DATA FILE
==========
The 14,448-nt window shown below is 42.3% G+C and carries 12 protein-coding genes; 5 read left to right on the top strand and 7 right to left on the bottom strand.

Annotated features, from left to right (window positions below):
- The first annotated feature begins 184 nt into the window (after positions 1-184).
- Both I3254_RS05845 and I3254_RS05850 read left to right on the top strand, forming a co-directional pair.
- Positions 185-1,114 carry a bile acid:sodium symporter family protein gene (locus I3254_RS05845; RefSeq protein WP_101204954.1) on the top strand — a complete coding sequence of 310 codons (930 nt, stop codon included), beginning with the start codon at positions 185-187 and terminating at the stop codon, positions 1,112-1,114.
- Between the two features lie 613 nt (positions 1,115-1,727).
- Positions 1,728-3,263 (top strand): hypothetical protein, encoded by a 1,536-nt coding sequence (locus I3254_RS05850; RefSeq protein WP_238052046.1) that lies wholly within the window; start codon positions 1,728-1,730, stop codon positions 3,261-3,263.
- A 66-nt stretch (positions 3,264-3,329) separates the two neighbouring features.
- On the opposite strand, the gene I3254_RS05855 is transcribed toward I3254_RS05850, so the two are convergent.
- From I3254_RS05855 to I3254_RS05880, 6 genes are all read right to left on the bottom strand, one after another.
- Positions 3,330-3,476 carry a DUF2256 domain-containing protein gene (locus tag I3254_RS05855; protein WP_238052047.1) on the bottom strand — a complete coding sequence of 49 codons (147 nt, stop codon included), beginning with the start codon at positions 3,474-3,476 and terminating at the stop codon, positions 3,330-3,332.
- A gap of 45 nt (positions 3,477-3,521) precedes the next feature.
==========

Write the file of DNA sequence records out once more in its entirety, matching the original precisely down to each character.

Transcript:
The 14,448-nt window shown below is 42.3% G+C and carries 12 protein-coding genes; 5 read left to right on the top strand and 7 right to left on the bottom strand.

Annotated features, from left to right (window positions below):
- The first annotated feature begins 184 nt into the window (after positions 1-184).
- Both I3254_RS05845 and I3254_RS05850 read left to right on the top strand, forming a co-directional pair.
- Positions 185-1,114 carry a bile acid:sodium symporter family protein gene (locus I3254_RS05845; RefSeq protein WP_101204954.1) on the top strand — a complete coding sequence of 310 codons (930 nt, stop codon included), beginning with the start codon at positions 185-187 and terminating at the stop codon, positions 1,112-1,114.
- Between the two features lie 613 nt (positions 1,115-1,727).
- Positions 1,728-3,263 (top strand): hypothetical protein, encoded by a 1,536-nt coding sequence (locus I3254_RS05850; RefSeq protein WP_238052046.1) that lies wholly within the window; start codon positions 1,728-1,730, stop codon positions 3,261-3,263.
- A 66-nt stretch (positions 3,264-3,329) separates the two neighbouring features.
- On the opposite strand, the gene I3254_RS05855 is transcribed toward I3254_RS05850, so the two are convergent.
- From I3254_RS05855 to I3254_RS05880, 6 genes are all read right to left on the bottom strand, one after another.
- Positions 3,330-3,476 carry a DUF2256 domain-containing protein gene (locus tag I3254_RS05855; protein WP_238052047.1) on the bottom strand — a complete coding sequence of 49 codons (147 nt, stop codon included), beginning with the start codon at positions 3,474-3,476 and terminating at the stop codon, positions 3,330-3,332.
- A gap of 45 nt (positions 3,477-3,521) precedes the next feature.